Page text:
Fundamental to the investigation of these key concepts is basic knowledge concerning the presence, distribution, and diversity of Madagascar’s remarkable biota. In turn, this basic knowledge depends upon the identification and geographic delineation of biological species. In our efforts to understand the evolutionary forces that govern the distribution and abundance of Malagasy vertebrates, we apply a suite of empirical and analytical tools that permit us first to formulate hypotheses of species distinction, and then progress by means of genetic and morphological analysis to questions of the geographic and temporal context of the species’ history. Our methods closely mirror what Mayr describes as the three basic tasks of the systematist: (i) identification (analytical stage), (ii) classification (synthetic stage), and (iii) the study of species formation and of factors of evolution (Mayr, 1942, pp. 9–10).
New vertebrate species have been described from Madagascar at a vigorous pace over the past few years (e.g., see Andreone and Greer, 2002; Goodman and Cardiff, 2004; Goodman and Soarimalala, 2004a; Goodman et al., 1997; Jenkins and Goodman, 1996; Olson et al., 2004; Vences and Glaw, 2004; Vences et al., 2002), and the rate of discovery continues unabated. The distinct majority of these discoveries have been based on fieldwork and the collection of new material, rather than on reassessment of specimens already held in museum collections, although this latter material is paramount for points of taxonomic reference. Virtually any surveyed region of Madagascar with remaining natural habitat
has been found to harbor new species of vertebrates, even for well studied groups such as mammals. Moreover, there are considerable areas of Madagascar that have received little to no inventory activity within the past century, particularly in the West, leading us to conclude that there are untold numbers of species, across the phylogenetic spectrum, that await discovery.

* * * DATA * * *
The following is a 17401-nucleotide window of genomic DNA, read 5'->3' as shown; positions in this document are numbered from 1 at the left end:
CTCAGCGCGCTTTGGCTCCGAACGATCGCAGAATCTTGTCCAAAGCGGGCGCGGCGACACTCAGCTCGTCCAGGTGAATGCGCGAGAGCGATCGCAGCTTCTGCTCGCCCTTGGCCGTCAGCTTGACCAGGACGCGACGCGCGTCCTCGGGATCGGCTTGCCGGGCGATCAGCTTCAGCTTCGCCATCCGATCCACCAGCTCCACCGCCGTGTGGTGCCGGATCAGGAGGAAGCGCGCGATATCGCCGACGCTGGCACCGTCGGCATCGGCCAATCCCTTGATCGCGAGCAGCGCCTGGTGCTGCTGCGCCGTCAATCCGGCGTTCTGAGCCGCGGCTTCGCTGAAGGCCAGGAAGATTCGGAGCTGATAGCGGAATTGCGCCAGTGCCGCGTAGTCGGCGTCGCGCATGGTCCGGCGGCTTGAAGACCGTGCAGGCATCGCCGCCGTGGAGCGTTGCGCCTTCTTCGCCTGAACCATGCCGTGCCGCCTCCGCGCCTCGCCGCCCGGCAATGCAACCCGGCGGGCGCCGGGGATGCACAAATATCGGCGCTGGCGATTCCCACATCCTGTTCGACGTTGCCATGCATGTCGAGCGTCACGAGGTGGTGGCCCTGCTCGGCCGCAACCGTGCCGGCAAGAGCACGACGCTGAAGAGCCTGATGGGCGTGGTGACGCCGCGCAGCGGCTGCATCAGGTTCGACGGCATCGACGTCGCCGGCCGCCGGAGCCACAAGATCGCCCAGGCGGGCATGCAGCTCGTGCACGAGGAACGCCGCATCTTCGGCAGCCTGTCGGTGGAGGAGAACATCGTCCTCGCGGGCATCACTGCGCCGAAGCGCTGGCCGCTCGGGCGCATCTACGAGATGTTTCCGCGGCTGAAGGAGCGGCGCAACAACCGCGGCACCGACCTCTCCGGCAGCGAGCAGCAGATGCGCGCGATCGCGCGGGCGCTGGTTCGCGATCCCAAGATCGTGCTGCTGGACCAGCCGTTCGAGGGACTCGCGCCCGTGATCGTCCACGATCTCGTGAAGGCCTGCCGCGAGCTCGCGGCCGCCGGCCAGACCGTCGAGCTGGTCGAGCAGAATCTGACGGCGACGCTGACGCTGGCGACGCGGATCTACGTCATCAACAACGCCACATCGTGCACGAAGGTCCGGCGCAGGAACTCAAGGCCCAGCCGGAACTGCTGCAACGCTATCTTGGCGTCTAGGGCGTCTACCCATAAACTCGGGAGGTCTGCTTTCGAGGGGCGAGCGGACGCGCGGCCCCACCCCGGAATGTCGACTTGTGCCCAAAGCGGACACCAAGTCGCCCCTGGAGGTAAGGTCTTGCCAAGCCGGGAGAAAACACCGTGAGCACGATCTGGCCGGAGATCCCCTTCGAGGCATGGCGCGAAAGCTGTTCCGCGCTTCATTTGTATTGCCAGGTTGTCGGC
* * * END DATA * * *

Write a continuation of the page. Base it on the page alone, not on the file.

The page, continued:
The process required to identify and document these species is far from an academic exercise, and indeed, is urgent. Madagascar has been designated as one of the most critical geographic priorities for conservation action (Andreone and Luiselli, 2003; Myers et al., 2000; Sechrest et al., 2002), retaining <10% of the natural habitats that existed before human colonization (Dufils, 2003; Green and Sussman, 1990; Horning, 2000). The coming few years offer an unprecedented opportunity for working with the Malagasy Government to establish conservation priorities, and may possibly represent the last chance to make large-scale progress in the designation of protected areas. There is keen interest among Malagasy officials to prioritize regions of the country in need of protection, and these priorities will be largely based upon basic biological knowledge relating to species diversity and distribution. Given this urgency, we as biologists do not have the luxury to contemplate and deliberate the meaning of species, without simultaneously taking the necessary action required to formulate biological hypotheses of species distribution and abundance. In other words, the urgency of the problem does not coincide well with leisurely reflection. Numerous investigators have chosen to mitigate the uncertainties of species identification by relying upon the concept of the evolutionary significant unit (ESU) (Crandall et al., 2000; Karl and Bowen, 1999; Moritz, 1994, 1995; Ryder, 1986). In this conceptual framework, the investigator is concerned with recognizing the evolutionary heritage and potential of a given population, typically by using genetic tools (Moritz, 1995), with a subsequent focus on the long-term conservation of that population. This approach has significant appeal for conservation biologists, although it does not entirely avoid the theoretical and operational issues inherent to the species problem (Moritz, 1994).